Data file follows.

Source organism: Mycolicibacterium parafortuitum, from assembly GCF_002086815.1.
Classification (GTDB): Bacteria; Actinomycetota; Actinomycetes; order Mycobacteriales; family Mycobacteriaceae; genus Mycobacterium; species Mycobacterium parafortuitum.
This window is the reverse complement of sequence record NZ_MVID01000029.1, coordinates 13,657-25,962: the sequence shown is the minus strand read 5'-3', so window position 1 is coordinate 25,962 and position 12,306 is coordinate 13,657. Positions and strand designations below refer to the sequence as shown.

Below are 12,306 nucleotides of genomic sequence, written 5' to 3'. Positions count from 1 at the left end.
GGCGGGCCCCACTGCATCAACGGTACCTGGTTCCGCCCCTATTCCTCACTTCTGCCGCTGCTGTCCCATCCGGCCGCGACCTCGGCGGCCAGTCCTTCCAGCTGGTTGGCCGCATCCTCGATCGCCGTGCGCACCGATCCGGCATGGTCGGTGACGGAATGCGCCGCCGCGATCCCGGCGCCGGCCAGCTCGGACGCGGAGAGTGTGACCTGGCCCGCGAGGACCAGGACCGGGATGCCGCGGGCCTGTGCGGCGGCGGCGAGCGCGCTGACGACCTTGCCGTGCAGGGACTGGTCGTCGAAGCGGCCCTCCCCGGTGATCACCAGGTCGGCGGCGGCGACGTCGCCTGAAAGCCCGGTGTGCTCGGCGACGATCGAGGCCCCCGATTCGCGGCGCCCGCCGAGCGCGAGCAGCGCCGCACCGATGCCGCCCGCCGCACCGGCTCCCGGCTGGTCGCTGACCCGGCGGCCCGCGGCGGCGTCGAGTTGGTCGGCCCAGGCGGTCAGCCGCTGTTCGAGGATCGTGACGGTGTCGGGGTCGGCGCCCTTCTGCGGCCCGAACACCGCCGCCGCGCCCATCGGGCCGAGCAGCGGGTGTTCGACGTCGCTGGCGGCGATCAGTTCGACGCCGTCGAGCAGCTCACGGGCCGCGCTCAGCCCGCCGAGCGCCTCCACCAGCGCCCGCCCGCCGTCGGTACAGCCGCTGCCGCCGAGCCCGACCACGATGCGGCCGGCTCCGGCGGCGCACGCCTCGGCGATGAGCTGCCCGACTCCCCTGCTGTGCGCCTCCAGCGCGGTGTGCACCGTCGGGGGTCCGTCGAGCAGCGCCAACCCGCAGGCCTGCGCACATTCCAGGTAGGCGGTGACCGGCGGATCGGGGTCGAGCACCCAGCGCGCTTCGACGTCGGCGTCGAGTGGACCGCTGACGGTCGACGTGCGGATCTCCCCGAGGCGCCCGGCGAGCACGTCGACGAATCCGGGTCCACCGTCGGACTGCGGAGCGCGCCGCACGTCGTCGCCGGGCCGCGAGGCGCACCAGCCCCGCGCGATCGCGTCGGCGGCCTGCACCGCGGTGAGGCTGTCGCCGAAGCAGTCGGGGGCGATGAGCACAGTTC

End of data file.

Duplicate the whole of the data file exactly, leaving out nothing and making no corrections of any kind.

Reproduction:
Source organism: Mycolicibacterium parafortuitum, from assembly GCF_002086815.1.
Classification (GTDB): Bacteria; Actinomycetota; Actinomycetes; order Mycobacteriales; family Mycobacteriaceae; genus Mycobacterium; species Mycobacterium parafortuitum.
This window is the reverse complement of sequence record NZ_MVID01000029.1, coordinates 13,657-25,962: the sequence shown is the minus strand read 5'-3', so window position 1 is coordinate 25,962 and position 12,306 is coordinate 13,657. Positions and strand designations below refer to the sequence as shown.

Below are 12,306 nucleotides of genomic sequence, written 5' to 3'. Positions count from 1 at the left end.
GGCGGGCCCCACTGCATCAACGGTACCTGGTTCCGCCCCTATTCCTCACTTCTGCCGCTGCTGTCCCATCCGGCCGCGACCTCGGCGGCCAGTCCTTCCAGCTGGTTGGCCGCATCCTCGATCGCCGTGCGCACCGATCCGGCATGGTCGGTGACGGAATGCGCCGCCGCGATCCCGGCGCCGGCCAGCTCGGACGCGGAGAGTGTGACCTGGCCCGCGAGGACCAGGACCGGGATGCCGCGGGCCTGTGCGGCGGCGGCGAGCGCGCTGACGACCTTGCCGTGCAGGGACTGGTCGTCGAAGCGGCCCTCCCCGGTGATCACCAGGTCGGCGGCGGCGACGTCGCCTGAAAGCCCGGTGTGCTCGGCGACGATCGAGGCCCCCGATTCGCGGCGCCCGCCGAGCGCGAGCAGCGCCGCACCGATGCCGCCCGCCGCACCGGCTCCCGGCTGGTCGCTGACCCGGCGGCCCGCGGCGGCGTCGAGTTGGTCGGCCCAGGCGGTCAGCCGCTGTTCGAGGATCGTGACGGTGTCGGGGTCGGCGCCCTTCTGCGGCCCGAACACCGCCGCCGCGCCCATCGGGCCGAGCAGCGGGTGTTCGACGTCGCTGGCGGCGATCAGTTCGACGCCGTCGAGCAGCTCACGGGCCGCGCTCAGCCCGCCGAGCGCCTCCACCAGCGCCCGCCCGCCGTCGGTACAGCCGCTGCCGCCGAGCCCGACCACGATGCGGCCGGCTCCGGCGGCGCACGCCTCGGCGATGAGCTGCCCGACTCCCCTGCTGTGCGCCTCCAGCGCGGTGTGCACCGTCGGGGGTCCGTCGAGCAGCGCCAACCCGCAGGCCTGCGCACATTCCAGGTAGGCGGTGACCGGCGGATCGGGGTCGAGCACCCAGCGCGCTTCGACGTCGGCGTCGAGTGGACCGCTGACGGTCGACGTGCGGATCTCCCCGAGGCGCCCGGCGAGCACGTCGACGAATCCGGGTCCACCGTCGGACTGCGGAGCGCGCCGCACGTCGTCGCCGGGCCGCGAGGCGCACCAGCCCCGCGCGATCGCGTCGGCGGCCTGCACCGCGGTGAGGCTGTCGCCGAAGCAGTCGGGGGCGATGAGCACAGTTC